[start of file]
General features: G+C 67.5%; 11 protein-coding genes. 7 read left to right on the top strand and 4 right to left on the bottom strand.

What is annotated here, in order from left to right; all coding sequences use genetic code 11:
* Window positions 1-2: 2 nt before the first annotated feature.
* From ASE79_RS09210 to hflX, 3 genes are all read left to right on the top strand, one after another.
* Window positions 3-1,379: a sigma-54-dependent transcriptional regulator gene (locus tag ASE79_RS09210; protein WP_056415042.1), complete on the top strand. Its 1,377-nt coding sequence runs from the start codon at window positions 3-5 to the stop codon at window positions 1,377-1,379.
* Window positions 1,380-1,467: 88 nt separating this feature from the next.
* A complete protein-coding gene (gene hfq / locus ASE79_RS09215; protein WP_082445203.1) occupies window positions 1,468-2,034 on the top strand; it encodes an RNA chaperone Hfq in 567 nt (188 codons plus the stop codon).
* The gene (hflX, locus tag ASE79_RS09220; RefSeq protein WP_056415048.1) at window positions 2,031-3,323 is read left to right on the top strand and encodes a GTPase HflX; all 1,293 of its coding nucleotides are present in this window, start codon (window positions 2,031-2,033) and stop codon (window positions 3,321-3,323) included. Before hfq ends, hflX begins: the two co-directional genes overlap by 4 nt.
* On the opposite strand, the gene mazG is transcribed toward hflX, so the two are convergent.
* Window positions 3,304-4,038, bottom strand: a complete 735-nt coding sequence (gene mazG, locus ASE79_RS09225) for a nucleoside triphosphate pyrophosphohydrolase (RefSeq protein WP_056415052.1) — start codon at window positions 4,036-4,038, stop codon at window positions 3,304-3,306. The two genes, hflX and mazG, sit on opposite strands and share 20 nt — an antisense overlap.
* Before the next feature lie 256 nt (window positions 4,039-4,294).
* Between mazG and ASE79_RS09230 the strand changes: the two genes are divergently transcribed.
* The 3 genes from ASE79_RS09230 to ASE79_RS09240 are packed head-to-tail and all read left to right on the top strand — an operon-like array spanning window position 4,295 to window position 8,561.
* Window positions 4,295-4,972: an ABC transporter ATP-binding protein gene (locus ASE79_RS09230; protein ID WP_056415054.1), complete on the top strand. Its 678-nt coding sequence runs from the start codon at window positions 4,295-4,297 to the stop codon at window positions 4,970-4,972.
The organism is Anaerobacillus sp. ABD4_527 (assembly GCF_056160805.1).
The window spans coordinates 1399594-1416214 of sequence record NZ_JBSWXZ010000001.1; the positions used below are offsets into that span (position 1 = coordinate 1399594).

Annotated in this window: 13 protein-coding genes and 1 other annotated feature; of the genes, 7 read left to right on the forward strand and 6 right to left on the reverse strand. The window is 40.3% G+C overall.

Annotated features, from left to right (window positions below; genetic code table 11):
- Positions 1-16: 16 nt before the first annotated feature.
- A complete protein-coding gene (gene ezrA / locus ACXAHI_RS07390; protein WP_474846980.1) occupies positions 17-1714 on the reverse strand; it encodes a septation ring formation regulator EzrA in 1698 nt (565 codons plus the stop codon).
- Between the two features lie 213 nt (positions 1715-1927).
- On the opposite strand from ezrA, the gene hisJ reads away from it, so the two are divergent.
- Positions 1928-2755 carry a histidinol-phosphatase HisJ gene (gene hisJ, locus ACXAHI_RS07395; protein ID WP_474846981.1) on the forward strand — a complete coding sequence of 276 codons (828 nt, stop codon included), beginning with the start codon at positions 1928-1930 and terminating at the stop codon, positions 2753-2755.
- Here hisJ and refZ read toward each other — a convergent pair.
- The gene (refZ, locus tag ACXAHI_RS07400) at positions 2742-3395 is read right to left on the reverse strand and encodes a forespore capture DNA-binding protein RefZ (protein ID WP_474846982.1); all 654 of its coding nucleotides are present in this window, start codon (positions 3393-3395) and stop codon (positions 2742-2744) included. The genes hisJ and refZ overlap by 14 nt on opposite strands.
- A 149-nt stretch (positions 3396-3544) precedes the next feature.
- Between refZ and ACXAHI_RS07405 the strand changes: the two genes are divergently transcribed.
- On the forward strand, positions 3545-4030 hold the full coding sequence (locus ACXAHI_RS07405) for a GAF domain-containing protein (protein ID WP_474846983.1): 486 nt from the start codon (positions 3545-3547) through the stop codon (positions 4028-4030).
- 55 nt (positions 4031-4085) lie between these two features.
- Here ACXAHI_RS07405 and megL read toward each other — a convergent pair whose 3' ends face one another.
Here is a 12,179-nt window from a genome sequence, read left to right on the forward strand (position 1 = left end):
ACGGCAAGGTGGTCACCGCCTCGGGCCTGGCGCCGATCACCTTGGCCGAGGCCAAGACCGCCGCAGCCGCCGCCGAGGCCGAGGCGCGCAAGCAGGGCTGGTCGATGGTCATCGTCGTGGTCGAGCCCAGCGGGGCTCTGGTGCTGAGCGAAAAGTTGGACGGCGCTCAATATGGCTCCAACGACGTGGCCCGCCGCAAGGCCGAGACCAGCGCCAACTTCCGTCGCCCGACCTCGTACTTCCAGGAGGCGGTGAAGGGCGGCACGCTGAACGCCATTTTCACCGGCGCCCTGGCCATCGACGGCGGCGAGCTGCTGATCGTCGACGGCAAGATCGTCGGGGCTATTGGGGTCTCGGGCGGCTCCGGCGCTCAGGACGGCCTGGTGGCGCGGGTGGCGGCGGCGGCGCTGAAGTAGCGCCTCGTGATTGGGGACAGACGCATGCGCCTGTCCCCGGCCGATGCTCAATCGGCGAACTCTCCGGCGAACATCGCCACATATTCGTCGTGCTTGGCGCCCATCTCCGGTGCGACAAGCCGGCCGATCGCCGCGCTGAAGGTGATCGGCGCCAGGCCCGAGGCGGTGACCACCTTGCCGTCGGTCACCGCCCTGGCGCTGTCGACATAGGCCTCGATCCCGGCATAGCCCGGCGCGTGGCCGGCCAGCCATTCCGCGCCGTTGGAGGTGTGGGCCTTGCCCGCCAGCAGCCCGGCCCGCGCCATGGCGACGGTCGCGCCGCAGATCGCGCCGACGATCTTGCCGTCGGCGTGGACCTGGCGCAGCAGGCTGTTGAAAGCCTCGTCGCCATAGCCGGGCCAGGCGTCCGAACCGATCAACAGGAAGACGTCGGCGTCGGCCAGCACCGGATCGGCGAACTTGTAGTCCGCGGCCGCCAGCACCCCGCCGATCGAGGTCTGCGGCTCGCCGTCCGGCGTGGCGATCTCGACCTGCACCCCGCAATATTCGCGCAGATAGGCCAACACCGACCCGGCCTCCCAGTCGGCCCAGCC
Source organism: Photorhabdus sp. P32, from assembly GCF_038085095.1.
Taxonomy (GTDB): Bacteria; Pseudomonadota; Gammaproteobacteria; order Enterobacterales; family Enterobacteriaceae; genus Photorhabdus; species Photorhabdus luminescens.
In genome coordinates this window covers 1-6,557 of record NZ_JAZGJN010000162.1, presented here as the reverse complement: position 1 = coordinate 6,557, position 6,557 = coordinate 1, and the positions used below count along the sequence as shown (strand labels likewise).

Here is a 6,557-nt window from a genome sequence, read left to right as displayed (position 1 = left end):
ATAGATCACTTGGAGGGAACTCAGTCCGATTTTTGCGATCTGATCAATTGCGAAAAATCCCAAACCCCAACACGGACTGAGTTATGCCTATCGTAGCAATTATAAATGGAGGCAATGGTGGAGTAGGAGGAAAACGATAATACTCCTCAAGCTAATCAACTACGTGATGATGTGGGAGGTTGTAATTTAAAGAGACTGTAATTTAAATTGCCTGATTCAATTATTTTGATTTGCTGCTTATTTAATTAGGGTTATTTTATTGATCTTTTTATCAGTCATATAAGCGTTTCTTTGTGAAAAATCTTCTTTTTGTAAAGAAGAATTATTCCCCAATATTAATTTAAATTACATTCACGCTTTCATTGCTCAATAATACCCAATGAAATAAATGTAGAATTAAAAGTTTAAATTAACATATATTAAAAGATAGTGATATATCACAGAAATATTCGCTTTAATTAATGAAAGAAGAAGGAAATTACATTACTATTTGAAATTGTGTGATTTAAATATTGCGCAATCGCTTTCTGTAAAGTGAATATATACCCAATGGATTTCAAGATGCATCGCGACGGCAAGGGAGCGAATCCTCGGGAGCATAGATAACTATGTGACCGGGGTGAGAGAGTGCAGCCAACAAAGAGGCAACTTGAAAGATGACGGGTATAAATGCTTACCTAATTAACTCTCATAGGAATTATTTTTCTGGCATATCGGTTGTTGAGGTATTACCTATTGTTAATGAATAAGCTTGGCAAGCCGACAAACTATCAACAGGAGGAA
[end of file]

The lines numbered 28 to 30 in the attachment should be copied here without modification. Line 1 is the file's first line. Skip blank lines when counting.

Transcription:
- On the forward strand, positions 3545-4030 hold the full coding sequence (locus ACXAHI_RS07405) for a GAF domain-containing protein (protein ID WP_474846983.1): 486 nt from the start codon (positions 3545-3547) through the stop codon (positions 4028-4030).
- 55 nt (positions 4031-4085) lie between these two features.
- Here ACXAHI_RS07405 and megL read toward each other — a convergent pair whose 3' ends face one another.